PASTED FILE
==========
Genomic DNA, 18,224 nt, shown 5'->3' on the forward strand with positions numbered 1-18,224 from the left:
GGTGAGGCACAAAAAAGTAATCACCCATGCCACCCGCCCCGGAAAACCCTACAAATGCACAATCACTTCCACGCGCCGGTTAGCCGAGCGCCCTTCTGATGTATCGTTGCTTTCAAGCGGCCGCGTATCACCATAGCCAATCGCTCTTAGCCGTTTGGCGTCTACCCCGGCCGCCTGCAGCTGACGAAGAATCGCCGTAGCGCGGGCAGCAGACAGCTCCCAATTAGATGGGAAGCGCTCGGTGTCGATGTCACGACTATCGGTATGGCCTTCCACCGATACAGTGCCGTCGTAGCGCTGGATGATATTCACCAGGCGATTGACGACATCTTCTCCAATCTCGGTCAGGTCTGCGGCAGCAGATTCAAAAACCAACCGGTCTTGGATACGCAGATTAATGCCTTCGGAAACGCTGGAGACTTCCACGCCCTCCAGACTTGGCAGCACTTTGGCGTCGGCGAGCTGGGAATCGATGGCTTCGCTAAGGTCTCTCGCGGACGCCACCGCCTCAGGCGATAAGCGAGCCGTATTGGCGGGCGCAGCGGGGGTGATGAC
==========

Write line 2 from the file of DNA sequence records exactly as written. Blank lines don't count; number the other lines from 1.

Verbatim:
GGTGAGGCACAAAAAAGTAATCACCCATGCCACCCGCCCCGGAAAACCCTACAAATGCACAATCACTTCCACGCGCCGGTTAGCCGAGCGCCCTTCTGATGTATCGTTGCTTTCAAGCGGCCGCGTATCACCATAGCCAATCGCTCTTAGCCGTTTGGCGTCTACCCCGGCCGCCTGCAGCTGACGAAGAATCGCCGTAGCGCGGGCAGCAGACAGCTCCCAATTAGATGGGAAGCGCTCGGTGTCGATGTCACGACTATCGGTATGGCCTTCCACCGATACAGTGCCGTCGTAGCGCTGGATGATATTCACCAGGCGATTGACGACATCTTCTCCAATCTCGGTCAGGTCTGCGGCAGCAGATTCAAAAACCAACCGGTCTTGGATACGCAGATTAATGCCTTCGGAAACGCTGGAGACTTCCACGCCCTCCAGACTTGGCAGCACTTTGGCGTCGGCGAGCTGGGAATCGATGGCTTCGCTAAGGTCTCTCGCGGACGCCACCGCCTCAGGCGATAAGCGAGCCGTATTGGCGGGCGCAGCGGGGGTGATGAC